Joint Quantitative Brownbag


Dr. Dakota Cintron

Dr. Dakota Cintron
Center for Integrative Developmental Science
Cornell University

Dr. Dakota Cintron a postdoctoral associate at the Center for Integrative Developmental Science at Cornell University. Previously, he was a postdoctoral research fellow at Evidence for Action (E4A) Methods Laboratory at University of California, San Francisco. He received my PhD in educational psychology with a concentration in research methods, measurement, and evaluation from the Neag School of Education at the University of Connecticut. He earned an EdM in measurement and evaluation and MS in applied statistics from Teachers College at Columbia. In the past, he has held professional positions at the Institute for Health, Health Care Policy and Aging Research, the National Institute for Early Education Research, and New Visions for Public Schools.

Dr. Cintron’s research focuses on the application, development, and assessment of quantitative methods in the social and behavioral sciences. His areas of research interest include topics such as item response theory, latent variable and structural equation modeling, longitudinal data analysis, hierarchical linear modeling, and causal inference. With the E4A Methods Laboratory, Dr. Cintron’s work is motivated by promoting and developing of quantitative methods that support the creation of rigorous evidence that improves population health and reduces health inequities and disparities.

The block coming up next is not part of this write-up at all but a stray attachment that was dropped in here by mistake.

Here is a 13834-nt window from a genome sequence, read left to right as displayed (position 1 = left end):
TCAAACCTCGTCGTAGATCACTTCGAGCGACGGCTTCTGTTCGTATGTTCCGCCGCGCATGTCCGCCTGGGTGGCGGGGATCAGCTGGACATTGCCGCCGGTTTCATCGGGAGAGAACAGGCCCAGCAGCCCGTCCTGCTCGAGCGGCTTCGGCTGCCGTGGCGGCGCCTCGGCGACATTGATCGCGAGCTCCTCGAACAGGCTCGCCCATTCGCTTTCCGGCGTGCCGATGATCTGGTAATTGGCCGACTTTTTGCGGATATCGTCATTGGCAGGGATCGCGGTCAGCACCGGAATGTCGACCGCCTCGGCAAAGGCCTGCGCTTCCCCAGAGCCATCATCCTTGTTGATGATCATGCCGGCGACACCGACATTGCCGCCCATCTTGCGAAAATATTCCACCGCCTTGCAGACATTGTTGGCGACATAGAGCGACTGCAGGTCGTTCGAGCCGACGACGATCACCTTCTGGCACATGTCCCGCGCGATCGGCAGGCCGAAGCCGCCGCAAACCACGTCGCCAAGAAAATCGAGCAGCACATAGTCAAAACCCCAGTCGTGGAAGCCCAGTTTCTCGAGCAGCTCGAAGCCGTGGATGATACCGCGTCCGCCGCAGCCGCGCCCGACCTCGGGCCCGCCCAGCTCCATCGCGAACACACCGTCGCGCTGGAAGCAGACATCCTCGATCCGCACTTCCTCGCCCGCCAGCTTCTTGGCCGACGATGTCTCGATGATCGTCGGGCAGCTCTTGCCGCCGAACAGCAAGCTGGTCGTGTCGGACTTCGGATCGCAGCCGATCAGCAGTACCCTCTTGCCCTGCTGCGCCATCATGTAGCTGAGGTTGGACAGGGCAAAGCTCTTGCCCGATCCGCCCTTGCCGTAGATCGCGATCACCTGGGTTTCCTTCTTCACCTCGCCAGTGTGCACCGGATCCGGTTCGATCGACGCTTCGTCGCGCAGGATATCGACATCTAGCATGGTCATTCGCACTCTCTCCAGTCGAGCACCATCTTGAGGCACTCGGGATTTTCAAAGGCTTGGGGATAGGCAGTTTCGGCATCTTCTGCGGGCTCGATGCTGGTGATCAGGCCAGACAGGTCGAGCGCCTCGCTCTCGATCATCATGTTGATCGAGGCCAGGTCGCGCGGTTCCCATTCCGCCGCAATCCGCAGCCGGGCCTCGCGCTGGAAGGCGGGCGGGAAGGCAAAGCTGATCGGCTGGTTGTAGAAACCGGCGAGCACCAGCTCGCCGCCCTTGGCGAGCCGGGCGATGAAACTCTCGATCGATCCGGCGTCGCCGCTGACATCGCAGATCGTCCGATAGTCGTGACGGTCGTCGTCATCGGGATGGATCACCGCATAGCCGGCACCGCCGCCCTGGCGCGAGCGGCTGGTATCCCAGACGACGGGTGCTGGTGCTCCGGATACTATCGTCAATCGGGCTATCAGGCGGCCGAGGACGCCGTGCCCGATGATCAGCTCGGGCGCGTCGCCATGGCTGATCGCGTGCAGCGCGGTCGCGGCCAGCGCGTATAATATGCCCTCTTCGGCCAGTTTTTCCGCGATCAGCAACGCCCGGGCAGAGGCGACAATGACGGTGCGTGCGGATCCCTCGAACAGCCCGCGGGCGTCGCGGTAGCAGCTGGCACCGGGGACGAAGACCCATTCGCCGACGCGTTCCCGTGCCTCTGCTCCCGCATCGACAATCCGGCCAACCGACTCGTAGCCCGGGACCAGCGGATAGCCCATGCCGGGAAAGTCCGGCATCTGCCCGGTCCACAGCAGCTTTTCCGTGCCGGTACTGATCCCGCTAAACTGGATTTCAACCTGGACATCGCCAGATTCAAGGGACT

Advancing Fairness and Equity in Measurement: An Intersectional Approach to Measurement Invariance Testing


Measurement Invariance (MI) across groups is one indicator of the appropriateness of a measure for individuals from different populations. MI indicates that scores are invariant across groups, implying that the same construct is being measured across diverse groups. However, the evaluation of MI is typically limited to comparing independent groups defined by a single demographic variable (e.g., men vs. women or no bachelor’s degree vs. with bachelor’s degree). This approach treats social categories as independent and mutually exclusive. However, intersectionality theory dictates that we consider the intersection of social categories (e.g., females with a bachelor’s degree vs. females without a bachelor’s degree). Using intersectionality as a guiding theoretical framework prompts investigations to excavate how a person’s multiple identities and social positions are embedded within systems of inequality. Building on the recommendations in Han et al. (2019), we consider the evaluation of intersectional MI using the alignment method (AM), which was designed to evaluate MI across many groups (Asparouhov & Muthén, 2014). This research demonstrates an approach for using MI testing for evaluating the intersectional construct validity of an instrument, thereby facilitating instrument development on intersectionally defined population subgroups.